From an essay-writing standpoint (outside of law school) this may be a fine paragraph. Including it in an expository writing could be helpful. Although introductory explanations, historical justifications, moral discussions, and segue paragraphs tend to round out good collegiate expository writing, these are not hallmarks of good law school essay exam writing.

Parents Guide to Writing Private High School Application Essays

Your teenager’s entrance into private high school cannot be taken for granted. With public schools beset with a variety of problems – discipline, poor test results, safety – private high schools offer your child a quality education in a safe environment.

When you request an information package from a private high school, you will discover that essays and short answer essays are required from both you and your teenager. Your teen, who should be comfortable with answering essay style questions will be asked about his academic strengths and weaknesses, his desire to attend the private school and about his hobbies and extra-curricular activities. Questions directed to parents, however, often have a different focus and are designed with different purposes in mind.

Usually, the essay questions directed to parents are analytical in nature. Instead of asking for facts, these questions ask you to speak about your teens character, to discuss family dynamics and to gauge your role as a supporter of the private school. Private high school admittance directors recognize that teenagers who are brought up in a stable, education focused home, are much more likely to succeed than their peers who have less support at home.

Similarly, private school administrators look at your essay answers to determine whether you can be counted on to support the high school financially or through volunteer work. As you might imagine, administrators cannot legally or ethically ask some of these questions but they can draw inferences based on your answers to application questions.

Analytical Questions

For example, an entrance application question may ask what you believe your child can contribute to the XYZ school. This type of question is really asking you to speak to your child’s academic, social, athletic and out-of-school interests. If you have visited the school, reference your visit to show that you have made an effort to learn more about the school. Your answer should address each of your child’s areas of interest and strength. Here is a sample answer to this question:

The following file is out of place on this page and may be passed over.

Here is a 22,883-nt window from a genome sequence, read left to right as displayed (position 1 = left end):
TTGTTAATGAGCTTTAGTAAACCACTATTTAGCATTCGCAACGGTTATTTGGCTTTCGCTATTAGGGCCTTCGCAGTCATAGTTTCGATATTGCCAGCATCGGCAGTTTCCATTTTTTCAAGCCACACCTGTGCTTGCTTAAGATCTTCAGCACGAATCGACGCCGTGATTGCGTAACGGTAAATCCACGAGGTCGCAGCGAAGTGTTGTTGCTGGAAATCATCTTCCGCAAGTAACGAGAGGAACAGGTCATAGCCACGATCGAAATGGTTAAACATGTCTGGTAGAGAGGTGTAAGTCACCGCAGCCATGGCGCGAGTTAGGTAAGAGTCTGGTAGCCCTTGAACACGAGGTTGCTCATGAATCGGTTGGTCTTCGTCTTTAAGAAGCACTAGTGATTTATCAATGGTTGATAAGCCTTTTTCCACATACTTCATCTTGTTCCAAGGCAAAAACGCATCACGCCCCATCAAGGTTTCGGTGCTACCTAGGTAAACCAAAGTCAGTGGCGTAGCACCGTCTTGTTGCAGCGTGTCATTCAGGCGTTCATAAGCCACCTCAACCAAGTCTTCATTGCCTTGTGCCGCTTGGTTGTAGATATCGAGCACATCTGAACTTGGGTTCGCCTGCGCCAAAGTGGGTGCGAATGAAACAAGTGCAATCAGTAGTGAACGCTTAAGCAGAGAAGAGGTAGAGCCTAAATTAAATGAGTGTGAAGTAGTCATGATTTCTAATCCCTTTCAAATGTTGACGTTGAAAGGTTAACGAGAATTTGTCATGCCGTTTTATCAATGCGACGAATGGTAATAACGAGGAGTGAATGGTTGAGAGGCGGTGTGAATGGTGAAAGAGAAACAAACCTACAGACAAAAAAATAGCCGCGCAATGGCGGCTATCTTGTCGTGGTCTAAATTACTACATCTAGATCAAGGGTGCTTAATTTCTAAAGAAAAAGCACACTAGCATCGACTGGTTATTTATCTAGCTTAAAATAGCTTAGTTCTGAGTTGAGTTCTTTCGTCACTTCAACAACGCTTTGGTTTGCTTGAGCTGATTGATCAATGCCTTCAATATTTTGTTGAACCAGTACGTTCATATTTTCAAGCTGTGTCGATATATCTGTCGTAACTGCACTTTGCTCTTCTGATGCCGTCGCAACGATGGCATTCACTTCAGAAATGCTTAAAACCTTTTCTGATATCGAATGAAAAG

During our recent visit to the XYZ School, Tommy pointed out to me the well equipped science lab and asked a number of questions about the science curriculum available to students at the school. Tommy has a long standing interest in studying science and he has performed well in elementary school and we believe that he will bring that interest and aptitude to his high school studies. His current teachers note that Tommy regularly asks thoughtful and insightful questions in class. In addition to working hard to perform well academically, Tommy will be an willing participant in the school’s baseball team and/or its marching band. Tommy keeps a busy schedule during the school year and as a well rounded and serious young man, he will represent the ideals and message of the XYZ School now and in the future.

Family Stability and Religious Questions

Other questions will more directly ask you about your future participation in school fund raising and other activities. These questions are designed to evaluate the stability of your home life and your future financial support potential. For example a religious school application might ask about the role your religion plays in your life. A non-religious school might ask why you are considering the XYZ School. Here is a sample answer to this type of question:

Our family is an active member of XYZ church. We are active members of the social action committee and every Thanksgiving, our entire family, including Tommy and his two sisters, volunteer at the XYZ Church gently used clothing center where we help distribute gently used clothes to homeless people. Tommy and his sisters have been greatly impacted by this activity as well as other church related functions. With a hands-on opportunity to minister to the less fortunate, Tommy has a personal understanding of the message of XYZ religion. We try to reinforce that message at home by attending services regularly and making daily prayer a part of our routine. At the XYZ Private Elementary School, both my husband and I have served on the Board of Directors and we are active participants in the school’s Feed the Hungry annual campaign.

Answers like the ones set out above are designed to send a message to school administrators that both you and your teen are serious, dedicated and stable people who will fit in well with the community that develops within a particular private school. If you make an effort to study the type of community that exists within a particular school and you model your entrance questionnaire essay to that community, you greatly enhance your child’s chances at gaining admission.